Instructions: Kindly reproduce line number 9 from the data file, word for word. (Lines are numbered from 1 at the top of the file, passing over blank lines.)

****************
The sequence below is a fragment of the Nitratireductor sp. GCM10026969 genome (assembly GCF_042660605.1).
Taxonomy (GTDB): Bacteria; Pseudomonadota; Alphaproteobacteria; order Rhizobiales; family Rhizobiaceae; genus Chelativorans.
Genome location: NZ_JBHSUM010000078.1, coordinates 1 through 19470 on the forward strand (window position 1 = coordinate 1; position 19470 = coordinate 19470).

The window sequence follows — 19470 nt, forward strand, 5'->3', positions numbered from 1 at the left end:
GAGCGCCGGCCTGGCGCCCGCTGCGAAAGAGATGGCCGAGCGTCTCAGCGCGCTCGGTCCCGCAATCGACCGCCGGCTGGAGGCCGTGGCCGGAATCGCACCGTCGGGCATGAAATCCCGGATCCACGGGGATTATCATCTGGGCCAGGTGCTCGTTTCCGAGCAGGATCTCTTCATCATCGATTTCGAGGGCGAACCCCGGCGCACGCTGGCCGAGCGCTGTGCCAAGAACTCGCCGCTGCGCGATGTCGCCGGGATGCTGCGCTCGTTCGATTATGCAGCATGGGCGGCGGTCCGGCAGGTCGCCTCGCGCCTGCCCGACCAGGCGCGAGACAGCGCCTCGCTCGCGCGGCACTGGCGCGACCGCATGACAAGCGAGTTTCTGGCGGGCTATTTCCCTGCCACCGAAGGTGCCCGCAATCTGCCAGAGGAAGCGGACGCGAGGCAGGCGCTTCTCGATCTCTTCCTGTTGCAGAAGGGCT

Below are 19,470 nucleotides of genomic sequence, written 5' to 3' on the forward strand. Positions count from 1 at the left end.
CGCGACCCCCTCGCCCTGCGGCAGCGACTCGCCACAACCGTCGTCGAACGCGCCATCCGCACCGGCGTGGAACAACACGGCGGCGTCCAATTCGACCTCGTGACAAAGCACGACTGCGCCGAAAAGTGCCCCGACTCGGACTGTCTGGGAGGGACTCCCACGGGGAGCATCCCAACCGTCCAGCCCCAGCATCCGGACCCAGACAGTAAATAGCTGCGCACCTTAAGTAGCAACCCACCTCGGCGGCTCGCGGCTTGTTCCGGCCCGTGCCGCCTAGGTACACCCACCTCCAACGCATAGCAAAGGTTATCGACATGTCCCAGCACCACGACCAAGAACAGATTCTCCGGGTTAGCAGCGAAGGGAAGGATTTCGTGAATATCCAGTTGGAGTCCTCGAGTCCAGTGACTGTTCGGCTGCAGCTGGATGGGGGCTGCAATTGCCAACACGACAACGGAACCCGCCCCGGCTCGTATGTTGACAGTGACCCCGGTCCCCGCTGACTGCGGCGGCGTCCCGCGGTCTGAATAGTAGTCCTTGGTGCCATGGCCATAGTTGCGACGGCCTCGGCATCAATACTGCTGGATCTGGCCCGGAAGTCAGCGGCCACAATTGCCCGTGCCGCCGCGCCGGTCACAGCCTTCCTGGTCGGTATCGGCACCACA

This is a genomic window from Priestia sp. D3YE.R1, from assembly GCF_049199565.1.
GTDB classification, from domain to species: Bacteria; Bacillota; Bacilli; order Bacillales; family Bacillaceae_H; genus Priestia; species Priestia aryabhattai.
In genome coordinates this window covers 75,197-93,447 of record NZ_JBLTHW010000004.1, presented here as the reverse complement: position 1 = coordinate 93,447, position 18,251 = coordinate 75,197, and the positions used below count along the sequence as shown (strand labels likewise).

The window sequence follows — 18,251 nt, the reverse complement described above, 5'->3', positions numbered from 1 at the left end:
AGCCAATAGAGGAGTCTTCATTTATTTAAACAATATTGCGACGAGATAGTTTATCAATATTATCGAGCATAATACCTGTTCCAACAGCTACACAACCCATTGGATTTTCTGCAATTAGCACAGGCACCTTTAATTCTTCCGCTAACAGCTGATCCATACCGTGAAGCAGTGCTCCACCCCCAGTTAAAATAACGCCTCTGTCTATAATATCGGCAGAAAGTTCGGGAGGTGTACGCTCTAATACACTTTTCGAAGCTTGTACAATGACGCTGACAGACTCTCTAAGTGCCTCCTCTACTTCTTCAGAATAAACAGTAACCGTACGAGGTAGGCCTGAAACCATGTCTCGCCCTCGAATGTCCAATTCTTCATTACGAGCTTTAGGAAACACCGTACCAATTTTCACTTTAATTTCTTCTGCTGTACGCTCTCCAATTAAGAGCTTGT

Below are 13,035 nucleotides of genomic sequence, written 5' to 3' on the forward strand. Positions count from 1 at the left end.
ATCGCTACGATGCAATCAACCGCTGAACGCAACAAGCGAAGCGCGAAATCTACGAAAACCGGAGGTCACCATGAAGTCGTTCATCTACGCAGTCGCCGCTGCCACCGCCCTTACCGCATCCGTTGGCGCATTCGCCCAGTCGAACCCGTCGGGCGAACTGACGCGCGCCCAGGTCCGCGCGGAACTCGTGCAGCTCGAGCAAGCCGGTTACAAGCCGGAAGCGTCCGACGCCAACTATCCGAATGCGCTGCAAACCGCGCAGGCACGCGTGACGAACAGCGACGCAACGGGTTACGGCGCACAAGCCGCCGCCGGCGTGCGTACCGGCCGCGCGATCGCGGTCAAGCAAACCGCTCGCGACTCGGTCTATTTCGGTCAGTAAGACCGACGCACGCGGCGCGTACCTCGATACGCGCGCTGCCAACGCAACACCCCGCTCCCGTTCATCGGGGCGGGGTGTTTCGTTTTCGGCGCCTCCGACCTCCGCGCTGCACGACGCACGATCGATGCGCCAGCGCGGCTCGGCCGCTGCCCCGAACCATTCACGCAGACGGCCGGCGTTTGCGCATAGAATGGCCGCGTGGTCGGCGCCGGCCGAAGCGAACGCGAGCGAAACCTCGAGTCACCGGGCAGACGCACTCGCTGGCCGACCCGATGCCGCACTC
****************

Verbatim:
GTDB classification, from domain to species: Bacteria; Bacillota; Bacilli; order Bacillales; family Bacillaceae_H; genus Priestia; species Priestia aryabhattai.